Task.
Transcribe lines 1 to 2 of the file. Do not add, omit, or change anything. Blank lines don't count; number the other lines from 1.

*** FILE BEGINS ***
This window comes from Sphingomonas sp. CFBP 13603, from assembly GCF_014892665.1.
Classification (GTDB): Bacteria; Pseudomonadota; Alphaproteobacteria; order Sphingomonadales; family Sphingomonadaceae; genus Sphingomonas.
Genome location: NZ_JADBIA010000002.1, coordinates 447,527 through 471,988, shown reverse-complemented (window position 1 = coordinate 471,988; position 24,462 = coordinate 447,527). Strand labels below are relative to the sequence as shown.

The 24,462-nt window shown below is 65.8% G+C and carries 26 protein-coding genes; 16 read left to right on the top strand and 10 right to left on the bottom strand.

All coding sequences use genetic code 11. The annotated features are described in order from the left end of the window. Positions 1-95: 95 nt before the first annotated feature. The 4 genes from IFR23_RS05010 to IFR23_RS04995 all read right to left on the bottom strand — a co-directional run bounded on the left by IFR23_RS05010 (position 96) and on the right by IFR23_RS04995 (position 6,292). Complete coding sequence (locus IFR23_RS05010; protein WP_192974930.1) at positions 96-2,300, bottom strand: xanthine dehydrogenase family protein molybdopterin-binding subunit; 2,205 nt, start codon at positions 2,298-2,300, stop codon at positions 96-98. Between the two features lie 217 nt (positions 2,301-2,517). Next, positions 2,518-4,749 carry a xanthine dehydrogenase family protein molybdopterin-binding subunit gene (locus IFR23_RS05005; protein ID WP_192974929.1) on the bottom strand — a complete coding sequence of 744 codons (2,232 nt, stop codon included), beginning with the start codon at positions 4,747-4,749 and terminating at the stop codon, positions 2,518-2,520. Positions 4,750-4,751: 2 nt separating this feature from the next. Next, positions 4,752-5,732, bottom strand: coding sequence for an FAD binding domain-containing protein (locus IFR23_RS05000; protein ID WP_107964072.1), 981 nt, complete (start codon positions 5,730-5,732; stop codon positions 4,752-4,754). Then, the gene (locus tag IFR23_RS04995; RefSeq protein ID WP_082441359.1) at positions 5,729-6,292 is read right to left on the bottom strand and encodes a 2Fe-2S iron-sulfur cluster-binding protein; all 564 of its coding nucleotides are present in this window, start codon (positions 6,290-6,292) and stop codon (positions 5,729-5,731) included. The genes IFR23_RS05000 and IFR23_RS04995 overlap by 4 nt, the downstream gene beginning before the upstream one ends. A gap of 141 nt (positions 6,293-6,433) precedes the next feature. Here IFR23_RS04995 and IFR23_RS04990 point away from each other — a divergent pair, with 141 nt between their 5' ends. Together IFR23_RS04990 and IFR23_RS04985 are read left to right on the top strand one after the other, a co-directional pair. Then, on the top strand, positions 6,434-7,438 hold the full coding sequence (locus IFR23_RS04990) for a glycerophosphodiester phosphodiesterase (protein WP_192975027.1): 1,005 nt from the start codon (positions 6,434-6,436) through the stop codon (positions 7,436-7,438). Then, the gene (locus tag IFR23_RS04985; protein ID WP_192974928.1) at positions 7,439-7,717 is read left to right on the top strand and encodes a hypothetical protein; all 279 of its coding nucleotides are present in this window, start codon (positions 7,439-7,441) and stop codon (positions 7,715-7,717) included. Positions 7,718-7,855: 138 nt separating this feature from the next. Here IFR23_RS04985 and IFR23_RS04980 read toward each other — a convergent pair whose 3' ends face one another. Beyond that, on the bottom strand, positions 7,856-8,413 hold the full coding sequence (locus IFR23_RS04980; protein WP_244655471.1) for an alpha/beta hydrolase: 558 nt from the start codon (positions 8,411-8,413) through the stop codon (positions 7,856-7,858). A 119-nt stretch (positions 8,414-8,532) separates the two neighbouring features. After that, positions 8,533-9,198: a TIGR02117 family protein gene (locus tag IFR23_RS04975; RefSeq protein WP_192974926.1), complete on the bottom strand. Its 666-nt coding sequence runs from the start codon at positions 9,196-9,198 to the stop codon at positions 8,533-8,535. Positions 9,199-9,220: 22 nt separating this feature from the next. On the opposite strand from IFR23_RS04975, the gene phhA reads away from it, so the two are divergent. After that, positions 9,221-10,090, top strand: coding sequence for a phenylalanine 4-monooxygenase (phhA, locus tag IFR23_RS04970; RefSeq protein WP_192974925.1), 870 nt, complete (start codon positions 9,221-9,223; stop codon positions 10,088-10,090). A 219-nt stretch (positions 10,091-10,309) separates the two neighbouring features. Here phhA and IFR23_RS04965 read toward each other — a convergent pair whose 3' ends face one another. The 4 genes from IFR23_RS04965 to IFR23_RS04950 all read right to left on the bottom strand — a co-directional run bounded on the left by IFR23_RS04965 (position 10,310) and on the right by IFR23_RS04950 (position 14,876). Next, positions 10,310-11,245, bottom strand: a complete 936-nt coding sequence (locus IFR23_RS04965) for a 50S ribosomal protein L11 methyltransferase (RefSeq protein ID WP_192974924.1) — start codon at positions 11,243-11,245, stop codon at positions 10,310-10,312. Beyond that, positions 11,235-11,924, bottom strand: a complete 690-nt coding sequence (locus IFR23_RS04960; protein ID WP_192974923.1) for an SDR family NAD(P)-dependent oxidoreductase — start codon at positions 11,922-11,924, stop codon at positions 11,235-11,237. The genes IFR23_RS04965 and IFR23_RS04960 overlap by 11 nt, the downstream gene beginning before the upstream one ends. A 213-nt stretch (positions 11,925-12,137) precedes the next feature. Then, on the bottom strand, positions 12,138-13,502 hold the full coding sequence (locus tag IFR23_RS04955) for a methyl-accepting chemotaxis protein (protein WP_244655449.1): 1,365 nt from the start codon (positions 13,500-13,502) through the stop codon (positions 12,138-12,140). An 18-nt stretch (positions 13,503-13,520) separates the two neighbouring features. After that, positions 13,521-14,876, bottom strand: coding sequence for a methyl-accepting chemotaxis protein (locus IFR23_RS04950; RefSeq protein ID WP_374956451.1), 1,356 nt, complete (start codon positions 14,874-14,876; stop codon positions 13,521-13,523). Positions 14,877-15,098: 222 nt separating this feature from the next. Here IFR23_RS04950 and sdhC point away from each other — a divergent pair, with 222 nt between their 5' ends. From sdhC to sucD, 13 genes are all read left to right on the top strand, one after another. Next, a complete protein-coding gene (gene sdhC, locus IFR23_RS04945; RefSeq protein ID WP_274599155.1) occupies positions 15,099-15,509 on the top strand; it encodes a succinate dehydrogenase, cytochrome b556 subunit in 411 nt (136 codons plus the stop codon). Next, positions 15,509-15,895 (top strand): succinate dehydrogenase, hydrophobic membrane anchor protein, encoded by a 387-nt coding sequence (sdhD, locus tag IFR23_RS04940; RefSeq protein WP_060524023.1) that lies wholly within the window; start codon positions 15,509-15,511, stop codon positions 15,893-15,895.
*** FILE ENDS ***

This window comes from Sphingomonas sp. CFBP 13603, from assembly GCF_014892665.1.
Classification (GTDB): Bacteria; Pseudomonadota; Alphaproteobacteria; order Sphingomonadales; family Sphingomonadaceae; genus Sphingomonas.